Member Spotlight: Nes Technology

Member Spotlight: Nes Technology

Nes Technology is a software company that focuses on the lifeblood of pension providers – core systems. It has 15 people and has landed a significant account in private pension provider Skandia. So, how did they do it? How did a small team go live with Skandia in a super-quick 18 months? What makes them different from other software providers in the pension space?
The setting – a full-blown and modern core system
Nes Technology was founded by CEO Alfred Joensen in 2007. Back then, the company was just him, and it was an IT consultancy for the Danish market.
In 2013, the company began developing its core IT software, Polaris. “Every pension provider can use it,” says Joensen, because it contains a comprehensive overview of what providers need. Collections, trading, disbursements, policy administration, product configurations, pay-outs and more can easily be handled using the Microsoft-based, integrated, cloud-ready system. “It’s a full-blown, modern core system for the pension industry with a web interface,” he says, “everything in the system is APIs”. The system is also services-enabled, which means providers can build their own proprietary apps, or even a customer portal, within its confines.
Joensen made the foray into pensions because he saw a gap in the market while working as an IT consultant on core implementation projects for pensions. “The software was way too expensive,” he says, explaining that some of the projects he worked on costed companies billions of kroner due to lack of progress. “I also think it’s important that the money people save for their pensions should go to the savings and not failed IT projects,” he adds.  Hence, he decided to do something about it.
Polaris is 20-30% the price of similar solutions for pension providers due to its less expensive hardware and software platform and the company’s efficiency in implementation, Joensen says, which slashes implementation times by a third.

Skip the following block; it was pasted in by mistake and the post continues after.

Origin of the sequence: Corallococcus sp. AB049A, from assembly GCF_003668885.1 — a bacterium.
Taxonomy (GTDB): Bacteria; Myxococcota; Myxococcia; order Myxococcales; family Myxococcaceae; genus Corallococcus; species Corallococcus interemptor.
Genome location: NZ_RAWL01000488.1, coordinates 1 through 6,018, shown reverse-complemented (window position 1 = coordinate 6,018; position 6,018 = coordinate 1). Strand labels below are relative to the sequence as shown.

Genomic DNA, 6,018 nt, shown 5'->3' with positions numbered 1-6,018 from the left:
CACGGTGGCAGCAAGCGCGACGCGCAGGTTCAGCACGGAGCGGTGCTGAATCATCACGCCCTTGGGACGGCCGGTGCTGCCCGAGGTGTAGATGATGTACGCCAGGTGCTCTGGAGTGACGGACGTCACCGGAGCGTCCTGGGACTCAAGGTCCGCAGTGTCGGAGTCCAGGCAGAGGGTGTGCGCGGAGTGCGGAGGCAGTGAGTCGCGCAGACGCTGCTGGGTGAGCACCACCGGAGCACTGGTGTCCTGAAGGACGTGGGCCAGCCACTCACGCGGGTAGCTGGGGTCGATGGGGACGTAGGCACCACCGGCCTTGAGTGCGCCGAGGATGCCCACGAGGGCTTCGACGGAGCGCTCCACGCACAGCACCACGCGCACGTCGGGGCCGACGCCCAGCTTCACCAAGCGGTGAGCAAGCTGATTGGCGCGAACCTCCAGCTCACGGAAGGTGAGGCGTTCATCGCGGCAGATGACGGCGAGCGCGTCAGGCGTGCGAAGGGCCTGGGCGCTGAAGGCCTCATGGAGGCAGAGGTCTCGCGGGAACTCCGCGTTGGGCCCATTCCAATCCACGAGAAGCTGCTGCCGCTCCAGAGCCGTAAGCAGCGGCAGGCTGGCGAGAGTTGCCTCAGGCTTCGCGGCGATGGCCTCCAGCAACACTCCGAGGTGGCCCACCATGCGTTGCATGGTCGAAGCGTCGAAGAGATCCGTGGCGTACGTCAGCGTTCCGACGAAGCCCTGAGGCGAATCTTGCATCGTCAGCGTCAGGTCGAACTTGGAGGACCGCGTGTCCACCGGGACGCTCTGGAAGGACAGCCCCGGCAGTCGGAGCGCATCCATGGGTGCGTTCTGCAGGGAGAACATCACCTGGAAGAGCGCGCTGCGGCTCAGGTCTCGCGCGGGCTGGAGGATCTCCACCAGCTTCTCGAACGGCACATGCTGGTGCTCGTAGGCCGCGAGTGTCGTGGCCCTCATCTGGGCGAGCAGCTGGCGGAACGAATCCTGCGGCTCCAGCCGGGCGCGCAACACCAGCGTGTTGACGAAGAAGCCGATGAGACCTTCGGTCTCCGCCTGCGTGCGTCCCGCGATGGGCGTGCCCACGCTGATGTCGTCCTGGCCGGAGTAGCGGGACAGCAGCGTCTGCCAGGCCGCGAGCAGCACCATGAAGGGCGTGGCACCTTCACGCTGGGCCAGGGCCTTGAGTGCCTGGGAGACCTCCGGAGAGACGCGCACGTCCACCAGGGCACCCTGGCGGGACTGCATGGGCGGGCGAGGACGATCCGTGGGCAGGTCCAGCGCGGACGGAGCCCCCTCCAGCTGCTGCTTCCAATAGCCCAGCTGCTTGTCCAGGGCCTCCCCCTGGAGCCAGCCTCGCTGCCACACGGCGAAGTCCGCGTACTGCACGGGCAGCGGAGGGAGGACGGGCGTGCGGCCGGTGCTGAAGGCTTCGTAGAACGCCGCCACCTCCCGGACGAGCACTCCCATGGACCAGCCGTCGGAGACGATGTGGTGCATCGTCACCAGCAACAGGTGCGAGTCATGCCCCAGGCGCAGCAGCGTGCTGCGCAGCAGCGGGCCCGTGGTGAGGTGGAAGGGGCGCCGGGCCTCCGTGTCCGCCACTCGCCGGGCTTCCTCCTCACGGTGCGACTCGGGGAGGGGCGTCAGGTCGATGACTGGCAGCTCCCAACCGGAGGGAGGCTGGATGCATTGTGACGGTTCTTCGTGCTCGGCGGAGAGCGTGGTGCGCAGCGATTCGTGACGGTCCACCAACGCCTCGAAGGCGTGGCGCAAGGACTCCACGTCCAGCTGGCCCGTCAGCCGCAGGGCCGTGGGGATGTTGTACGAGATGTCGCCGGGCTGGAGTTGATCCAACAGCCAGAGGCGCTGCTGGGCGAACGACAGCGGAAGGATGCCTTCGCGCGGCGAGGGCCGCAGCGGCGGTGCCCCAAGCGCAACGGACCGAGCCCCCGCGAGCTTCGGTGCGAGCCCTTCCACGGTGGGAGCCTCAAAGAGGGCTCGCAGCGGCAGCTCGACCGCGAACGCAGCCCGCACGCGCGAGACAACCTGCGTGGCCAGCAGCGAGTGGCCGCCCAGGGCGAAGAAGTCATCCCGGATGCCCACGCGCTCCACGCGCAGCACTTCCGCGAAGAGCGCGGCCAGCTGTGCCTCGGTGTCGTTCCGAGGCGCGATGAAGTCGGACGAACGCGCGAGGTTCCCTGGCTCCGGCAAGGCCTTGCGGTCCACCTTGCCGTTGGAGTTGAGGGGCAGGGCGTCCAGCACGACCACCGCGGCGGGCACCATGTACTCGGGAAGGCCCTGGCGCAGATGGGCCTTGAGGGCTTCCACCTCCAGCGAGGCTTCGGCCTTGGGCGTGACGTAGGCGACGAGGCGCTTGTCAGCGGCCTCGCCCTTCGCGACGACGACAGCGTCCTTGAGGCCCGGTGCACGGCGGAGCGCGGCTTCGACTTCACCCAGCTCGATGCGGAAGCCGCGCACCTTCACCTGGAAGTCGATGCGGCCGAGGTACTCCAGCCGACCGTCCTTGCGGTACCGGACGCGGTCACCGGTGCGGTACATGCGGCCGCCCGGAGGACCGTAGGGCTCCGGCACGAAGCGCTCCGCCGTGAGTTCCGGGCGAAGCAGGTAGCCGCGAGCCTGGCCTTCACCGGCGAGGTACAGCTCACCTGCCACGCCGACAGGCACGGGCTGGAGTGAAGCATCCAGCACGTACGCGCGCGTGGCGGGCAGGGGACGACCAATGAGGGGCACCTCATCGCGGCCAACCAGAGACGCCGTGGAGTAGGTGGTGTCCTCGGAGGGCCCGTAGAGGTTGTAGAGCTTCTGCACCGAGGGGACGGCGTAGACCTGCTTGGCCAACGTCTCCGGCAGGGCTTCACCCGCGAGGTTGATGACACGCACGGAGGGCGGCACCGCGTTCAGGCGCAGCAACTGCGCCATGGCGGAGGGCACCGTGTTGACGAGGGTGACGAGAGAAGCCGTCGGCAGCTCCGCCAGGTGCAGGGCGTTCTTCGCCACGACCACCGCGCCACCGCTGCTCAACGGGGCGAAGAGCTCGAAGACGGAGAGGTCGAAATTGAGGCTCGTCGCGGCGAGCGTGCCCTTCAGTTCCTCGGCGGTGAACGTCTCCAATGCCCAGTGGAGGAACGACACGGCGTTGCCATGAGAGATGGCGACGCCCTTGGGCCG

The Breakthrough – Skandia
Given the conservative nature of the pension industry in Denmark, as it is in most other locals across the globe, it’s difficult for start-ups like Nes Technology to convince incumbents to purchase their core systems. Difficult, but not impossible.
Joensen says that they landed Skandia due to transparency, trust, and innovation. “We have a new formula for how to develop complex software,” he says. Part of this new formula is having a small, highly competent tech team to develop the software in place of the large teams germane to the industry.
IT projects, he says, are like Sudoku puzzles. “Imagine trying to solve a Sudoku puzzle by giving each person a square,” he says, “it wouldn’t work, but this is how most big IT projects function.” These projects have a lot of people working individually on a collective solution, with each person carrying out a specific task. Smaller teams, such as his, where everyone has complete idea of how the system should function and are highly-trained, are much more efficient and can communicate more effectively. “These small teams are normal in the gaming industry,” he says, noting how effective they are in developing products.
Skandia Denmark’s CEO, Pelle Wahlström, agrees with their approach, stating, “Nes technology is a different provider with an approach dissimilar to traditional providers. What they offer and the way they run projects is better aligned with how we see the world in the future.” He also says that their small, tech-heavy team listens and responds to their needs.
A look towards the future
One of the constant struggles is getting people more interested in their pensions, and core systems need to support this need, says Joensen. For example, Joensen suggests that pensions could be directly linked to debit cards and customer portals could have a comparative functionality where users can view how much others are saving, both of which would give consumers more control over their pensions. Greater control and transparency are important for incentivising people to become more involved in their pensions, so they can save for the retirements they desire.
Just like pension IT systems need to expand in terms of end user functionality, Nes Technology is also looking to branch out. Currently, interest has been indicated from a Japanese business and Nes Technology is in dialogue with entities in the Dutch market, which is suitable for the company because Denmark and the Netherlands have similar pension schemes. “We’d really like to find organisations with whom we can implement our software in the Netherlands,” says Joensen.
 
By Elliot Lyons, Research Analyst 
 
 
 

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